Pinar Tremblay, a columnist for Al-Monitor's Turkey Pulse, wrote an article to show how women in Turkey remain under-represented in political life. Pinar shows evidence that after 85 years, Turkish law has been hopelessly unable to fight gender inequalities in the political arena. The ruling Justice and Development Party (AKP) was the only mainstream party where women seats fell sharply with only 69 candidates out of 550 on the AKP list. The message is that there is still a long road to go to deliver equality for women in Turkey.
Emine, The Unsolved Paradox
Emine is the woman behind Recep Tayyip Erdogan, the Turkish president, the regime' strongman and now western ally helping the over 2.2 million refugees living and benefiting from temporary protection in Turkey. The First Lady is a clear symbol of Turkey's paradox: despite being vocally critical of the still limited role women play in decision-making, Emine is a prominent figure of the establishment. On the one hand, the spouse of Erdogan joined the W20 Summit (G20 for Women), endorsed campaigns to support female mayoral candidates and remained a relentless player in AKP events for women. For her supporters, she might be paving the way for a new generation of women in politics and building a new progressive-wing within the broader AKP.
On the other side, many critics in the West, and especially women's rights activists, believe this portrayal is delusional. The party loyalty, and mostly the controversial exhibition of the headscarf in state ceremonies, make the First Lady look less modern than Michelle Obama or Angela Merkel, her Western counterparts, and less prone to a shift in the gender paradigm. The most critical observers note that Turkey's First Lady is showing the EU that Turkey is drifting towards a 'Muslim conservatism' and being lost by the West.
In spite of the 'pro-women' discourse of Emine, Turkey is lagging behind in terms of equal political and social participation. The country ranks 125 out of 140 countries on the Global Gender Gap Index 2014. The report on EU policy for gender equality released by the European Commission also reveals that only 28% of Turkish women do participate in the workforce compared to the EU's average of 63%.
Under the provocative hashtag #WeAreTurningOurBacks, thousands of women, and even men, reacted on Twitter to the harsh statements of Erdogan during a gathering of a group of women addressing the need for more deputies representing women in politics. Photos of their backs and inflamed remarks have started flooding the social network. The president described the event led by Twitter users as 'offensive and a moral insult'.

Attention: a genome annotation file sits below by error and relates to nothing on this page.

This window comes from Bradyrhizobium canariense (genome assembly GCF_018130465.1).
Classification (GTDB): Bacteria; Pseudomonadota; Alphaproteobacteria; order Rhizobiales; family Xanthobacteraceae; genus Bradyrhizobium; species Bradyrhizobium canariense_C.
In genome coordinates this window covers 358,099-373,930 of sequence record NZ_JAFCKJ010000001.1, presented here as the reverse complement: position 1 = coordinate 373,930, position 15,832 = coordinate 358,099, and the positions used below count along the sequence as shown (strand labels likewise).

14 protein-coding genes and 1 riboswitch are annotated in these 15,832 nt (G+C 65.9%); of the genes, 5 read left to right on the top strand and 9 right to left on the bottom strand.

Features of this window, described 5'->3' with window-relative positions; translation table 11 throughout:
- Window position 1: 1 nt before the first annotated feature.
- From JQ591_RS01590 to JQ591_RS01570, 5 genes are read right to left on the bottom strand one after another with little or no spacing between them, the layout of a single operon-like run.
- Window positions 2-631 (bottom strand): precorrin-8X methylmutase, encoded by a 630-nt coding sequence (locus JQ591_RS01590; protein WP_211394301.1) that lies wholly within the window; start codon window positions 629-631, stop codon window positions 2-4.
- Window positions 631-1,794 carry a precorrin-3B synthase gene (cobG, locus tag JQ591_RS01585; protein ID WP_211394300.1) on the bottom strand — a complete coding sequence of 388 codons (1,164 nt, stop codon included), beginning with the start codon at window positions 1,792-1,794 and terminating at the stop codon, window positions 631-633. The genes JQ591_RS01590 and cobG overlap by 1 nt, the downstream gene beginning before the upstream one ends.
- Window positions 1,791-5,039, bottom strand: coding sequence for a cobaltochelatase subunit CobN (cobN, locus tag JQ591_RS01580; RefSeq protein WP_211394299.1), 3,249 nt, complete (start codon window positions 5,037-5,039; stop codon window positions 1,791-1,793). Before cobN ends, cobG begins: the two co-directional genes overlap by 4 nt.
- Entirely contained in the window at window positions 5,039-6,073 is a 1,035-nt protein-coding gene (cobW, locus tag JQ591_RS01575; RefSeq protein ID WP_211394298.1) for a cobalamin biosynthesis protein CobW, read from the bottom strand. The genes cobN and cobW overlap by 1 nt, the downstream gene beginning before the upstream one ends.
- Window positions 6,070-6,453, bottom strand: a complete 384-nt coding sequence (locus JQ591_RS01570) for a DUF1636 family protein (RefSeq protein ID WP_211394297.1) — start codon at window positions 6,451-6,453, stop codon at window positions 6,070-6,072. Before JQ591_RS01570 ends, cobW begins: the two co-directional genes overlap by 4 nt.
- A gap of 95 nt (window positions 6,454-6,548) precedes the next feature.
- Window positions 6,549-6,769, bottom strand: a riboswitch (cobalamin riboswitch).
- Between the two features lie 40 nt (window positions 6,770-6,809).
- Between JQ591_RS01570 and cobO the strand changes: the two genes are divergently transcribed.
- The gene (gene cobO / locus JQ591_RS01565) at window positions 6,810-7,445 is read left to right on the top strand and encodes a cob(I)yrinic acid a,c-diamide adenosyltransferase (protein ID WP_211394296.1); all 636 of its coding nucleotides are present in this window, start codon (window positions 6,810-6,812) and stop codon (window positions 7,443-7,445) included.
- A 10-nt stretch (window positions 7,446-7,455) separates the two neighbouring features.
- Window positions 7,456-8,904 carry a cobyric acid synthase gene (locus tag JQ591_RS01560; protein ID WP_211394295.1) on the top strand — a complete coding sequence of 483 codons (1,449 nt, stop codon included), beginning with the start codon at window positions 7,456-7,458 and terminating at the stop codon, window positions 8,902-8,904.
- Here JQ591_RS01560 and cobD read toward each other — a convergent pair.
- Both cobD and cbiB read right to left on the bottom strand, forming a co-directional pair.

Despite several attempts to ban both Twitter and Youtube, this digital campaign illustrates best how it is possible to confront government forces with the imbalanced trend in the distribution of opportunities in the market private sector, education and elected offices. Gulsum Alan, Turkish journalist for Euronews, points out 'this campaign obviously encourages women to take the lead in politics, but is limited just to a branch of the population'.
On an unprecedented scale, new movements start arising out of social media to adamantly fight not just gender-based discrimination, but forms of violence, such as murder, pedophilia and even the most common sexual harassment. Earlier this year, a mass movement stormed in a protest against the brutal death of 20-year-old girl Ozgecan Aslan. The blatant rape and murder committed by 26-year-old man Ahmet Suphi Altındöke led to an outpouring of rage against the alarming violence rates in the country.
Cafe Babel spoke with Aylin, a 31-year old supporter of the 'Kara Kalpaklılar' movement which has ties to the nationalist MHP party. This movement very much in defends the memory of ‘the father of the Turks’ Mustafa Kemal Atatürk and of what is known as ‘Turanism', a vision of unification of over 350 million Turks and Turkmen in a region ranging from the Bosporus in Syria to the borders of Uzbekistan and Kyrgistan.
The separation of state and religion is a fundamental element of the modern Turkish state that Atatürk founded in 1923. Aylin, who at a young age adopted the Christian faith despite her parents’ Islamic beliefs, has grave concerns about the current direction of President Erdogan. As a Christian and pro-European, Aylin believes 'the islamification of Turkey is restricting freedom for women'. While driving her lean red Citroen DS, the Berlin-born business woman explains it is urgent to reach 'more cooperation with Europe' to guarantee and improve the liberties of modern women in Turkey.
The European Miracle?
Beyond the speculation on the Turkey's EU membership, it is factual the European enlargement agenda has become a trump for women when it comes to a progress towards rule of law, democracy and fundamental rights. As long as Turkey remains a 'newcomer', supporting the accession to the European Union is the same as leveraging the EU-inspired reforms towards gender equality in civil society.
It is not a secret Turkey's Constitution guarantees the rights of women, but does not prove how it can be enforced in practice. For five decades, the European Union has forced national policy change in Turkey and pushed for gender balance with new legislation and recommendations. Likewise, the Committee on Women's Rights and Gender Equality (FEMM) in the European Parliament has been also incorporating gender into all the areas of public policy.
Most recently, the Consumers and Gender Equality Commissioner, Vĕra Jourová, in a joint statement, commented 'combating all forms of violence against women and girls is a fundamental pillar of the respect for human or fundamental rights and remains a priority for the EU, both internally and externally'.